Issue: October 2006
With 240hp EFI V6 under her belt, she's a rocket shed on rails.
Around the Modern Boating Office, Sugar Sand boat tests usually cause a bit of a stir as eager journos scramble for a position on the test team. But when it was revealed the next test was to be a fire engine-red Tango, powered by an awesome Mercury 240hp EFI V6, things became even more frantic. Somehow, I managed to push my way to the head of the queue (again). Lucky me!
PERFORMANCE & HANDLING
A 175hp Tango we tested last year (and a more recent, albeit smaller bright yellow 'Sting'), were both a hoot to drive, but this PWC was a brilliant red and you know what they say about big red ones.
She was certainly faster, winding out to 50.1 knots, while the 175hp model could 'only' manage 44.4 knots. The Super Sport Tango really had that 'shove you back in your seat acceleration' and it didn't bog down in tight turns, or show the slightest hint of propeller ventilation. This type of performance can only be achieved by a well set-up jet drive.
For towing any kind of wake toy, be it a ski, a tube, a board, or whatever, the Sugar Sands Tango, with the 240hp power option fitted, is a towboat to be reckoned with. Wakeboarding is something of a craze at present, and it's surprising not to see more Sugar Sands fitted with wakeboarding towers.
I suppose it's because plenty of Sugar Sand buyers realise how much fun a thoroughly sorted jet boat can be without the need to tow anything behind it. So towing aside for a moment, what does having more power available mean to this boat's fun factor ?
It adds even more sparkle to your boating day. Once you're in tune with the wild things you can do in complete safety on a Sugar Sand, the extra power opens up a whole new dimension, especially with the added torque that allows you to drive through more radical manoeuvres without any loss of momentum.
Then there's the Mercury jet units used in Sugar Sand boats. These utilise a Ushaped 'bucket', poised above the drive unit's outlet, to reverse thrust. There's no crunching of gears or protruding propellers to deal with, which means reverse can be selected at any speed; effectively adding a set of 'brakes' unimaginable in a propeller-driven craft.
Thanks to the jet drive too, things like ventilation and cavitation are unheard of during radical U turns, spins and lengthy sideways drifts. If by chance total stupidity does bring the boat unstuck (hard to imagine, it's the most predictable and forgiving of hulls), in a worse case scenario the foam filled hull comes to the rescue with positive upright flotation. Inside, the cockpit self drains, so safety is the bottom line, as it should be.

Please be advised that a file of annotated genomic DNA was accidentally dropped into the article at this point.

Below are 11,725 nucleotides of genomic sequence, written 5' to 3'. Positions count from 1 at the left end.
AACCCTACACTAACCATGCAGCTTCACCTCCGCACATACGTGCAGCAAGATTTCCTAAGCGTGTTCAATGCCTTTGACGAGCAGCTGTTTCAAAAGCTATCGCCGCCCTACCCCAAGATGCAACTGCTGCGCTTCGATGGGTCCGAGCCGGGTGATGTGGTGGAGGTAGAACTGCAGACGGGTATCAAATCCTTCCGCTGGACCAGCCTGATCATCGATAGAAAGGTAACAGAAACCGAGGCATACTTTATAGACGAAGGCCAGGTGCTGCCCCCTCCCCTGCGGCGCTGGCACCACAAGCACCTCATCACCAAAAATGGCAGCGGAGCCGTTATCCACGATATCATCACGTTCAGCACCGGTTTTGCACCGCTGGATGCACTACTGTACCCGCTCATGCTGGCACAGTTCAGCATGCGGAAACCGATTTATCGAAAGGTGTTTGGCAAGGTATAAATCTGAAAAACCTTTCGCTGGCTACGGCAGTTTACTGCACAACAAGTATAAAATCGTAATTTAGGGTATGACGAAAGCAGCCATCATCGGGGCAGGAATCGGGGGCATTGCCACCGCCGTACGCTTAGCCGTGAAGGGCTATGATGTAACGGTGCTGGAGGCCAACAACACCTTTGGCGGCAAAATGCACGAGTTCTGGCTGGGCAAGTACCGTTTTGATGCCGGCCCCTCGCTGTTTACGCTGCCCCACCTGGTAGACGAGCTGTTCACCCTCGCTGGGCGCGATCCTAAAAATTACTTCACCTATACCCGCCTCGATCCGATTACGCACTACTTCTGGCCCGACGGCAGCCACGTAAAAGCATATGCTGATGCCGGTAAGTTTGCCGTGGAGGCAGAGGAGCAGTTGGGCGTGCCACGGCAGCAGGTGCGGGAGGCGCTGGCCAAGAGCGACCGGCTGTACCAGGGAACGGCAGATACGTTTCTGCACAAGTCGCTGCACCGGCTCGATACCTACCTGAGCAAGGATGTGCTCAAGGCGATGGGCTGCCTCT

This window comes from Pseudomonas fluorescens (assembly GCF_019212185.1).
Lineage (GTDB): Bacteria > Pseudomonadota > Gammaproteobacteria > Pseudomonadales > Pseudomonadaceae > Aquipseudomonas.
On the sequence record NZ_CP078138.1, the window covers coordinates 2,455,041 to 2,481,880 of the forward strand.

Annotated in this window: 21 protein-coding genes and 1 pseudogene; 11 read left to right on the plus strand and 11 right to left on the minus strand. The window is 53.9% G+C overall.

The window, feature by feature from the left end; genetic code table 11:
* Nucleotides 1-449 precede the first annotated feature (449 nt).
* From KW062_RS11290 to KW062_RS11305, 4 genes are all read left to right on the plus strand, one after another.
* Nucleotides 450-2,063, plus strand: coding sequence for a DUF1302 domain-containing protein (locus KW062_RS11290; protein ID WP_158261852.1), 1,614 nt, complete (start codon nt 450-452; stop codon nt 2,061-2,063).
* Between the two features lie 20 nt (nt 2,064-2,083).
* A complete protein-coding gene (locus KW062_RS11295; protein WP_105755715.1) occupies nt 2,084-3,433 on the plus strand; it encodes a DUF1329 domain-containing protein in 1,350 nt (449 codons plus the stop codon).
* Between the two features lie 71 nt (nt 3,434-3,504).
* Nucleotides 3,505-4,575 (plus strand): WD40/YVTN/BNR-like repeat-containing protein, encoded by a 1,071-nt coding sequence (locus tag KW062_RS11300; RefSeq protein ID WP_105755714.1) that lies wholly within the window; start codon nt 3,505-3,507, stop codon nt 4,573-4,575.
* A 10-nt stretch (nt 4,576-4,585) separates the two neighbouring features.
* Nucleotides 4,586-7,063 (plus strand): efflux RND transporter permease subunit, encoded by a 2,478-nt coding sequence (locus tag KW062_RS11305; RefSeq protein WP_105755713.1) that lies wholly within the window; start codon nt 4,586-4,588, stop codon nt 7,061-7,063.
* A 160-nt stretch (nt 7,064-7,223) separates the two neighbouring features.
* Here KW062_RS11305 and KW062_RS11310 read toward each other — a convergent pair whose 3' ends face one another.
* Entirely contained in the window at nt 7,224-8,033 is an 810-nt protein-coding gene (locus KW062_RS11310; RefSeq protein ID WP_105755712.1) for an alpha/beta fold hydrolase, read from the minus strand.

Tango has the comfortable seating and familiar handling of a sport boat and yet it's able to show PWCs a thing or two in the handling stakes.
The steering is direct and takes a few minutes familiarisation to become
comfortable with (it feels a bit like a Go Kart). But once you're in tune, the boat can be 'flicked' into turns and yet positioned precisely, even in 180 and 360-degree donuts.
Its fun factor makes it unique, but the Tango remains a 'boat'. Twin aero screens do a fair job of deflecting slipstream above the two deep bucket helm and passenger seats. Th ese face a bulkhead that's perfectly sited to serve as a comfortable and necessary foot brace.
Behind the helm seats are a pair of smaller bucket seats located in each aft corner. Grab bars offer passengers added security. In the bow is a spacious sunbathing lounge that lifts on gas struts to reveal an equally spacious stowage locker underneath. Again, strategically placed grab bars are to hand.
Aft between the seats there's a fire extinguisher locker with a hefty low-set tow pylon above. Set into the top deck is a shallow locker, an ideal place for the quick stowage and deployment of a towrope.
On its stern, our test boat had a folding telescopic boarding ladder, which tucked away neatly when not in use. Anti-slip moulding on an aft boarding area made entry and exit from the water easy. Our test boat was optioned with a Sony 'Xplod' sound system, something I'd have to have if this boat were mine.
Navigation lights, auto-bilge pump, rear view mirror and appropriate instrumentation all come standard in Sugar Sand boats. Options include a bimini top, a bow tonneau and of course, a wakeboarding tower.
Ed's comment: "Following this test, Steptoe was all smiles and mumbled something about it doesn't get any better than this. And it was a red one too!"
A 240hp Mercury EFI V6 powered the Sugar Sand Super Sport Tango.
In light conditions on the Gold Coast Seaway with two adults onboard, the Sugar Sand cruised effortlessly at 30 knots pulling 3000rpm and hit 50.1 knots at 5900rpm.
Deadrise: 21 degrees
Hull Weight: 660kg
Price: From $37,990
Max HP: Mercury 240hp EFI V6
Max Load: 475kg (6 adults)
WORDS – WARREN STEPTOE